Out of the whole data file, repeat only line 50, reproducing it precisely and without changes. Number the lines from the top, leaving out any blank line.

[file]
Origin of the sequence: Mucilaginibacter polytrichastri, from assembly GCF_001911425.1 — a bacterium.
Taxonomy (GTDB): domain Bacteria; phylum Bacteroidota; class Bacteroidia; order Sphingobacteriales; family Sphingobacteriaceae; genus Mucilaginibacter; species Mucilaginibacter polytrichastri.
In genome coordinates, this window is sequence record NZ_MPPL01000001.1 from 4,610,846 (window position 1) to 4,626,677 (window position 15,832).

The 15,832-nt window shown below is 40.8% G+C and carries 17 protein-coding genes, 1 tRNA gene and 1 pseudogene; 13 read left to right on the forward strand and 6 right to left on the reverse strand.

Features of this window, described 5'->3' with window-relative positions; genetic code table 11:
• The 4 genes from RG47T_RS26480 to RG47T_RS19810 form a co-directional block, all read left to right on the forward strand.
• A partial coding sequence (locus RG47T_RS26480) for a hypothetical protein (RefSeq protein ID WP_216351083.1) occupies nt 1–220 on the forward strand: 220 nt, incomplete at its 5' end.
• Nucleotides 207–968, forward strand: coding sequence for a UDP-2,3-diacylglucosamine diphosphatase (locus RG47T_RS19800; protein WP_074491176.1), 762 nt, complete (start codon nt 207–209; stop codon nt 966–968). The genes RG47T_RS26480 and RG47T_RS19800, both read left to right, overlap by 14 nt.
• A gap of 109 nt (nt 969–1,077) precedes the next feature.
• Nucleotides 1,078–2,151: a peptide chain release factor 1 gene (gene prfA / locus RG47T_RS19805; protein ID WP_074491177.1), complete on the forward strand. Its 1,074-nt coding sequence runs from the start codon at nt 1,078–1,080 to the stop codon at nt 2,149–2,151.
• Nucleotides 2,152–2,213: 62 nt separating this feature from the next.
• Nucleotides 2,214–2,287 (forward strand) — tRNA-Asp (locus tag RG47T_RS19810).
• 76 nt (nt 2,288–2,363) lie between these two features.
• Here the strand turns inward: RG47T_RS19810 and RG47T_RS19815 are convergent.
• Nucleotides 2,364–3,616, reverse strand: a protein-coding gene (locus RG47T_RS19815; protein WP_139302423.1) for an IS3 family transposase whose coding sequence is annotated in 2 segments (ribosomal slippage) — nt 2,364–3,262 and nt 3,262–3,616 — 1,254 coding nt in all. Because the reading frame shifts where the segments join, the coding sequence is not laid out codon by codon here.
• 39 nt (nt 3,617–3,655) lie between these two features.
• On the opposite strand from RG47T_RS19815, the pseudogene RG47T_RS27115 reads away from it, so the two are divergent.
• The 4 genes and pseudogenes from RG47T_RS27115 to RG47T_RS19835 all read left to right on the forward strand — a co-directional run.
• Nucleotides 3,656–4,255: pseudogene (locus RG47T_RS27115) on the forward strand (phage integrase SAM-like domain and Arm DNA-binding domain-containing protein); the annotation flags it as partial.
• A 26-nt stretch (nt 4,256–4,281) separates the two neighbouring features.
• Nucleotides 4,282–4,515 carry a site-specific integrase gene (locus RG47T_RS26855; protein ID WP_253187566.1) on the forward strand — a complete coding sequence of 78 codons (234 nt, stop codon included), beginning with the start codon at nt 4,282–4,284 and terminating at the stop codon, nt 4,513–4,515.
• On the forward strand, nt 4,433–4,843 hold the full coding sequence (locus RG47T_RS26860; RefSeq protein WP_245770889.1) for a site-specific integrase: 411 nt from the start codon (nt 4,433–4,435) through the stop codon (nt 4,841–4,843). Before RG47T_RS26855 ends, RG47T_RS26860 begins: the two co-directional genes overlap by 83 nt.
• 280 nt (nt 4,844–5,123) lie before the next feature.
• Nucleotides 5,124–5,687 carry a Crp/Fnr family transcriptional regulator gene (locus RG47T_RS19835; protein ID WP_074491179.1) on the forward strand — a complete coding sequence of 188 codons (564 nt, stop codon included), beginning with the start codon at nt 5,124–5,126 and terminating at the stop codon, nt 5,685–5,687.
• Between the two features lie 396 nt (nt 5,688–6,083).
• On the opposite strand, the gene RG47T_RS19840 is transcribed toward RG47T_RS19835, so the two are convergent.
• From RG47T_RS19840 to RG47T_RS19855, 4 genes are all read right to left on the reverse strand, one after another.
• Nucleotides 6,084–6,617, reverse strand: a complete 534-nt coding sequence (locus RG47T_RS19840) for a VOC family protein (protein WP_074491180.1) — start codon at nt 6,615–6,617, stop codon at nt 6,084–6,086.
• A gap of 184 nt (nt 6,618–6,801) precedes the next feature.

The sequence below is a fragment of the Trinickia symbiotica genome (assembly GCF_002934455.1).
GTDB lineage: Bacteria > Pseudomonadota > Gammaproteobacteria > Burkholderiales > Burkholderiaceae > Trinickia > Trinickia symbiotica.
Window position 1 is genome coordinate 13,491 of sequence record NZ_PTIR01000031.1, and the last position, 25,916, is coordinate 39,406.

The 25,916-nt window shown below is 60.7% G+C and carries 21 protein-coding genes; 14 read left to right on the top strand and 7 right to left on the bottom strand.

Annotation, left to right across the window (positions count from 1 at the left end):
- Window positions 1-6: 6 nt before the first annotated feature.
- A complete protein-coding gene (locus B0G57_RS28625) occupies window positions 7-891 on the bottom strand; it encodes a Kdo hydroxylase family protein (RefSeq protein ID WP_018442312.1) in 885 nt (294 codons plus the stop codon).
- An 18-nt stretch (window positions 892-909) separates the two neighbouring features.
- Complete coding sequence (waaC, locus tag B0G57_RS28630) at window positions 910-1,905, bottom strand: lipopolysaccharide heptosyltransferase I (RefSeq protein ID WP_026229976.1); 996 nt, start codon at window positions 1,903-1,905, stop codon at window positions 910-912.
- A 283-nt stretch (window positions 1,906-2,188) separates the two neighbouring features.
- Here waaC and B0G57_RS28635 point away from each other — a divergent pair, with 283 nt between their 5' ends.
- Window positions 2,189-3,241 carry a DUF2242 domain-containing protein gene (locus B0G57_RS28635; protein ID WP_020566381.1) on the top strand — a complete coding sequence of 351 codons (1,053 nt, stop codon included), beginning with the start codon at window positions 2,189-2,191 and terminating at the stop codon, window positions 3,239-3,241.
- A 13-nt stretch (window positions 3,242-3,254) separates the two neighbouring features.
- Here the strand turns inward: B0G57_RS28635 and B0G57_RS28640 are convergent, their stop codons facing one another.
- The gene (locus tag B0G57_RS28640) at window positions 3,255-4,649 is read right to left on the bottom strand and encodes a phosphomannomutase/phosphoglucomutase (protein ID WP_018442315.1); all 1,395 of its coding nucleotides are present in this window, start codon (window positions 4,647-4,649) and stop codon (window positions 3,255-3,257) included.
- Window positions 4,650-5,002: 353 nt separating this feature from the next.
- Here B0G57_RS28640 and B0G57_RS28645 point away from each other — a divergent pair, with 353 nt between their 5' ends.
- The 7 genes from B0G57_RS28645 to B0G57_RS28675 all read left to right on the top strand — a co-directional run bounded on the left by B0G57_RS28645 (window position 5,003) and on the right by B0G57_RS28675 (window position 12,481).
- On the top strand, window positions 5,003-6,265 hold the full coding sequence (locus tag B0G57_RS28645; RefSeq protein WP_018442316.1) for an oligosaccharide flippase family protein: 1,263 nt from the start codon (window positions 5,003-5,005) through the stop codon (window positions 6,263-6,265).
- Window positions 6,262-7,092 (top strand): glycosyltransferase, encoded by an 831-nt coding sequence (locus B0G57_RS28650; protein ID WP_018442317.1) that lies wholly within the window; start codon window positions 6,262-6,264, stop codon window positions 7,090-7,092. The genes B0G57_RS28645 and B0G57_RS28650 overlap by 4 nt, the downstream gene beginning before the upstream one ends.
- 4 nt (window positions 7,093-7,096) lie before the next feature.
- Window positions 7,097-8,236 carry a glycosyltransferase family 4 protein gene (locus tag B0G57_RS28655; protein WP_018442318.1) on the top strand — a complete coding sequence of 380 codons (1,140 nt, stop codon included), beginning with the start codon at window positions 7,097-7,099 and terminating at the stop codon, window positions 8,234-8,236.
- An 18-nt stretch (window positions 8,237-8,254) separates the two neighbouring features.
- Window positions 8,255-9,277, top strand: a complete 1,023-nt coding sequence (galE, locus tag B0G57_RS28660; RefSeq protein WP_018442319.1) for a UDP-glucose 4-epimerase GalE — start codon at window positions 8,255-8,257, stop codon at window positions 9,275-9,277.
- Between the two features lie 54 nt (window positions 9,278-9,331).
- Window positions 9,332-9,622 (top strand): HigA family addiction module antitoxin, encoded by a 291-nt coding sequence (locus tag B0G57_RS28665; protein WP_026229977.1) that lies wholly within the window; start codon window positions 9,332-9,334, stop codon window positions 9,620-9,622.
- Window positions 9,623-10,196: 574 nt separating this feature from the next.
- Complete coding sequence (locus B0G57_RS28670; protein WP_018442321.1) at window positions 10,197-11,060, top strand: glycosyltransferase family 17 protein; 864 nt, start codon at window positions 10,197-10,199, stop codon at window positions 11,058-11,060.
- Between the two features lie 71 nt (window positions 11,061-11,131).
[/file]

- 4 nt (window positions 7,093-7,096) lie before the next feature.